National Developer Eyes Apartment Community on Norman Street

A top national residential developer out of Florida has filed with the City and state environmental officials to build approximately 400 units of apartment housing with 600 parking spaces in one building at the corner of Norman and Air Force roads – just steps from the new brewery and distillery district and the Northern Strand Bike Path.

Lennar Multifamily Communities, one of the largest home builders in the United States, has filed with the City to build on land owned by Howard Bornstein – land that currently contains asphalt and shipping containers and would have never been thought very valuable a decade ago.

But now, the Fermentation District and the Village are hot commodities, and there are a slate of potential developments in the works – including this one.

Lennar has contemplated several types of development for the 5.7 acre site, including an office building and even a two-building apartment campus with more units. The current project they’ve settled on includes about 400 units in a six story (70 foot) building. The building would have four levels of apartments sitting over two levels of podium-style parking.

The building would contain amenities such as a pool, fitness center and club room, with entrances on Air Force Road that would create a loop around the property for easy in-and-out access.

The property is located in the Everett River Front Overlay Zoning District, which was adopted to encourage such developments a few years ago. It would by right require 800 parking spaces, but Lennar felt their unit count would suffice with 600 – though they would need approvals.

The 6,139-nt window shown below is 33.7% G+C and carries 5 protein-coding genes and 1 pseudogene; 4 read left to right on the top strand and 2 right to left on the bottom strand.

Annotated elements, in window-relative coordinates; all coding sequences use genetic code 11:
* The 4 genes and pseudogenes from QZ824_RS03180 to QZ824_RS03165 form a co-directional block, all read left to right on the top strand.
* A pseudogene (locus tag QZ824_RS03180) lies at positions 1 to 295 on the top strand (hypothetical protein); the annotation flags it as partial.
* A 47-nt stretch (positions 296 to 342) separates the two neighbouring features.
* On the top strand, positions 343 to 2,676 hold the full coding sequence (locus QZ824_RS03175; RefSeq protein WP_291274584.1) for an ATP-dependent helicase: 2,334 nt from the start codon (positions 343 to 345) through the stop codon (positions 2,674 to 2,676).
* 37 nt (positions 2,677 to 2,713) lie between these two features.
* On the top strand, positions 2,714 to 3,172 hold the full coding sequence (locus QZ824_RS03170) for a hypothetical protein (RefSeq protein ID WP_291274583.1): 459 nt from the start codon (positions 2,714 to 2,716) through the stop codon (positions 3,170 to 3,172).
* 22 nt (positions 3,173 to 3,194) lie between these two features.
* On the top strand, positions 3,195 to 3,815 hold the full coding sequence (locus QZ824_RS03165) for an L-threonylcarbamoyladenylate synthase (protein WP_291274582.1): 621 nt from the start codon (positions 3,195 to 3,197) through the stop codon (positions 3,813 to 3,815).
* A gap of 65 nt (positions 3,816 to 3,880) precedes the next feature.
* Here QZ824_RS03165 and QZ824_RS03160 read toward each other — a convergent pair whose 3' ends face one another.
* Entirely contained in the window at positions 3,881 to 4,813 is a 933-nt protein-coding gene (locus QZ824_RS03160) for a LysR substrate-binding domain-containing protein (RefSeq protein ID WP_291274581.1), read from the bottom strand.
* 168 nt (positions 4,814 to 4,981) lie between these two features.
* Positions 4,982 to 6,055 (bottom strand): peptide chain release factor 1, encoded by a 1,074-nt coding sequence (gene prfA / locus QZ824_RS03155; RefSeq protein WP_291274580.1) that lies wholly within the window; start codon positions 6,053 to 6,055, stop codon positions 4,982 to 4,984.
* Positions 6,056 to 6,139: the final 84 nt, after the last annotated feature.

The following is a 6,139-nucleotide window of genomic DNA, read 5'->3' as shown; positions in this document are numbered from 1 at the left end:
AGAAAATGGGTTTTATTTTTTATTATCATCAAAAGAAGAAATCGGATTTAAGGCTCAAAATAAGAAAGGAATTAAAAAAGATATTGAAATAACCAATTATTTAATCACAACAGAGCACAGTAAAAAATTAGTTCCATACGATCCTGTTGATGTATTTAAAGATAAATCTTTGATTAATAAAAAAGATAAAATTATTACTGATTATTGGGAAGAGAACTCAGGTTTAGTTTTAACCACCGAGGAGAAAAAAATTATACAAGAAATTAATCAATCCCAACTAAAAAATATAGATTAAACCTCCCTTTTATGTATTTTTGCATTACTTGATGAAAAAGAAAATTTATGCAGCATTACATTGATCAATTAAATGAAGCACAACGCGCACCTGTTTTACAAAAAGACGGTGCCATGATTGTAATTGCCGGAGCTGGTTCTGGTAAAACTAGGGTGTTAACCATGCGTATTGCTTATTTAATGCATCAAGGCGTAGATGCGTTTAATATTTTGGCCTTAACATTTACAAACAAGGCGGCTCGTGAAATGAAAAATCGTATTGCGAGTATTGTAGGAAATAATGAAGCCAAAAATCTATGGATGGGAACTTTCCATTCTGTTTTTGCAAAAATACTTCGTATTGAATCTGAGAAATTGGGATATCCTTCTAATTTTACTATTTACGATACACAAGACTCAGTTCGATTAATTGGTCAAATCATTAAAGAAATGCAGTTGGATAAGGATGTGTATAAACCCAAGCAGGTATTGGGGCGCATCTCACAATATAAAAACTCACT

“The required parking spaces under the City zoning requirements is 800 spaces, however, based on recent project and use studies in the area, the project team anticipates 600 spaces, or fewer, will be appropriate for this unit count,” read the environmental filing.

The project would include affordable housing units, and according to traffic studies in the filing, would only have minimal effects on traffic and congestion. It is predicted to generate approximately 2,178 vehicle trips on an average weekday.

Ward 6 Councilor Michael McLaughlin said he often wondered what would happen to the large lot on the corner, particularly since the area is booming. However, he said he has initial concerns.

“This being said it does raise some valid concerns and many unanswered questions about a development of such magnitude,” he said. “Fully understanding the impact that the village has seen over the last few years it gives me the need to have a steady hand at the table throughout the process to fully understand and continuously share the thoughts and concerns of the residents of the village section of Everett.”

He said he would keep an open mind, and hopes to hear more specifics during the upcoming development process.

“I look forward to hearing in much greater detail the specifics of this development and working to ensure whatever development sits on that site will be beneficial to the City of Everett and the residents that immediately are impacted by the property,” he said.

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